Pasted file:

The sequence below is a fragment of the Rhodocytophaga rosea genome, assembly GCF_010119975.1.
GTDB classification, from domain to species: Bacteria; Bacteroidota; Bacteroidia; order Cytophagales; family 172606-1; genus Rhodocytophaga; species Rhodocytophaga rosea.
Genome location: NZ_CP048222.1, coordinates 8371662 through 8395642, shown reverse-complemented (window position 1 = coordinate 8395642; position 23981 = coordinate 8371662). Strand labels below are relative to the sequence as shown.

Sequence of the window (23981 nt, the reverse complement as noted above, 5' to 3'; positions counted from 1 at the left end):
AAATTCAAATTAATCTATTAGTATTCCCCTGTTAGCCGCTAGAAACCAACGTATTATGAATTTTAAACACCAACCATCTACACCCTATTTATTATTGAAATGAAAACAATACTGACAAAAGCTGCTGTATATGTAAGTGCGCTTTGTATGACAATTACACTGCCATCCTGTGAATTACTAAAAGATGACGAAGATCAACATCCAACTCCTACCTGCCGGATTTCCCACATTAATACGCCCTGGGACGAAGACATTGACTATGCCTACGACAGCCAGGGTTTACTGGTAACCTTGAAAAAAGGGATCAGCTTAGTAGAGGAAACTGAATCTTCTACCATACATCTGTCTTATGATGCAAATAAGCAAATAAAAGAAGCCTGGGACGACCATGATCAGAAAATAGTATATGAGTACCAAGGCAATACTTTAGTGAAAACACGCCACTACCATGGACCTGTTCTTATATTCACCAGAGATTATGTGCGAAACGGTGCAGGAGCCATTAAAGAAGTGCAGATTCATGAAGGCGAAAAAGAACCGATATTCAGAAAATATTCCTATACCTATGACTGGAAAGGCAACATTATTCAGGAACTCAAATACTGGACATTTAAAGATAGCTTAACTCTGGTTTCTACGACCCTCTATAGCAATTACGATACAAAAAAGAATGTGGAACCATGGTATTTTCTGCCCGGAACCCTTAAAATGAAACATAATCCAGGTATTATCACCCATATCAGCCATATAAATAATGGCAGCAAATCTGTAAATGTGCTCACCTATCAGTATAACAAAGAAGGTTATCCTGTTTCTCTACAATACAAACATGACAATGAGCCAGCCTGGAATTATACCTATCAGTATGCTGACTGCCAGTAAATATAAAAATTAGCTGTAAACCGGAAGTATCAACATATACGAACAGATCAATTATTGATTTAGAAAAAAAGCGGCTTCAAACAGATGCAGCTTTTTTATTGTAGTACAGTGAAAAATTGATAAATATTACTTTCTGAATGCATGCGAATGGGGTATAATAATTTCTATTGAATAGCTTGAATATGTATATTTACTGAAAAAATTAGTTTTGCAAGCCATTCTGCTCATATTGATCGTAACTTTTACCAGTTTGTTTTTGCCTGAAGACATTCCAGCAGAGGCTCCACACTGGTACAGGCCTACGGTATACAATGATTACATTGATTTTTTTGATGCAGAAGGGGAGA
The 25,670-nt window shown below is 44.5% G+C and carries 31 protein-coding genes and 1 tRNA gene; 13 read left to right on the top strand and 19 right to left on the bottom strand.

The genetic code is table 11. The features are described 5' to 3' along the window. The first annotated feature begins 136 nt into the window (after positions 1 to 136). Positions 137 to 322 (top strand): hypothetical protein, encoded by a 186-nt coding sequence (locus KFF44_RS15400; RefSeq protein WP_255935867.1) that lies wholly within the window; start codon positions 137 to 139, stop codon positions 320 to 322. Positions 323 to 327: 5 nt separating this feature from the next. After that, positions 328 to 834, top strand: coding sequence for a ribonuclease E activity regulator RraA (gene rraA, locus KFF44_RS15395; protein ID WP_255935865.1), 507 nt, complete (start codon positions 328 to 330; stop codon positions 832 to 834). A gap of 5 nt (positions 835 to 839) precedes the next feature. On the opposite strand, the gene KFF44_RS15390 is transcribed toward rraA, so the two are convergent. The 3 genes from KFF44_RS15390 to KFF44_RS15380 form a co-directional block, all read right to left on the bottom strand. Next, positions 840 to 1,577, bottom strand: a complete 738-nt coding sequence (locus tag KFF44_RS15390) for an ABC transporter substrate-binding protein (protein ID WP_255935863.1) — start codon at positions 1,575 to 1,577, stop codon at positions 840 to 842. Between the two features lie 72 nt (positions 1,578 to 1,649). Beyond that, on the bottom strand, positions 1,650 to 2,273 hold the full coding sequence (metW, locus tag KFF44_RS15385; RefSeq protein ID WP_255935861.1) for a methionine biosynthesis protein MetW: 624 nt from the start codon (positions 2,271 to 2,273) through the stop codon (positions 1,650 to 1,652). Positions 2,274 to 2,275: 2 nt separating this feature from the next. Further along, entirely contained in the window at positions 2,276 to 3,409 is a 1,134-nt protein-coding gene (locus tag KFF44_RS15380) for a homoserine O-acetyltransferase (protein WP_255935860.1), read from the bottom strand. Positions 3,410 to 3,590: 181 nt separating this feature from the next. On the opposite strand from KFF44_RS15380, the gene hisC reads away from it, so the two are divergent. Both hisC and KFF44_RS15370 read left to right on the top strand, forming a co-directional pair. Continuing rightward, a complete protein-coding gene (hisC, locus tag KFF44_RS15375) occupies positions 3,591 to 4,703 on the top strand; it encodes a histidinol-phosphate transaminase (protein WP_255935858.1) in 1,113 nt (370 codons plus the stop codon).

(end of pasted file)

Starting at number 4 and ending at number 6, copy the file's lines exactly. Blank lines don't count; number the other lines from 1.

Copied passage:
Sequence of the window (23981 nt, the reverse complement as noted above, 5' to 3'; positions counted from 1 at the left end):
AAATTCAAATTAATCTATTAGTATTCCCCTGTTAGCCGCTAGAAACCAACGTATTATGAATTTTAAACACCAACCATCTACACCCTATTTATTATTGAAATGAAAACAATACTGACAAAAGCTGCTGTATATGTAAGTGCGCTTTGTATGACAATTACACTGCCATCCTGTGAATTACTAAAAGATGACGAAGATCAACATCCAACTCCTACCTGCCGGATTTCCCACATTAATACGCCCTGGGACGAAGACATTGACTATGCCTACGACAGCCAGGGTTTACTGGTAACCTTGAAAAAAGGGATCAGCTTAGTAGAGGAAACTGAATCTTCTACCATACATCTGTCTTATGATGCAAATAAGCAAATAAAAGAAGCCTGGGACGACCATGATCAGAAAATAGTATATGAGTACCAAGGCAATACTTTAGTGAAAACACGCCACTACCATGGACCTGTTCTTATATTCACCAGAGATTATGTGCGAAACGGTGCAGGAGCCATTAAAGAAGTGCAGATTCATGAAGGCGAAAAAGAACCGATATTCAGAAAATATTCCTATACCTATGACTGGAAAGGCAACATTATTCAGGAACTCAAATACTGGACATTTAAAGATAGCTTAACTCTGGTTTCTACGACCCTCTATAGCAATTACGATACAAAAAAGAATGTGGAACCATGGTATTTTCTGCCCGGAACCCTTAAAATGAAACATAATCCAGGTATTATCACCCATATCAGCCATATAAATAATGGCAGCAAATCTGTAAATGTGCTCACCTATCAGTATAACAAAGAAGGTTATCCTGTTTCTCTACAATACAAACATGACAATGAGCCAGCCTGGAATTATACCTATCAGTATGCTGACTGCCAGTAAATATAAAAATTAGCTGTAAACCGGAAGTATCAACATATACGAACAGATCAATTATTGATTTAGAAAAAAAGCGGCTTCAAACAGATGCAGCTTTTTTATTGTAGTACAGTGAAAAATTGATAAATATTACTTTCTGAATGCATGCGAATGGGGTATAATAATTTCTATTGAATAGCTTGAATATGTATATTTACTGAAAAAATTAGTTTTGCAAGCCATTCTGCTCATATTGATCGTAACTTTTACCAGTTTGTTTTTGCCTGAAGACATTCCAGCAGAGGCTCCACACTGGTACAGGCCTACGGTATACAATGATTACATTGATTTTTTTGATGCAGAAGGGGAGA
The 25,670-nt window shown below is 44.5% G+C and carries 31 protein-coding genes and 1 tRNA gene; 13 read left to right on the top strand and 19 right to left on the bottom strand.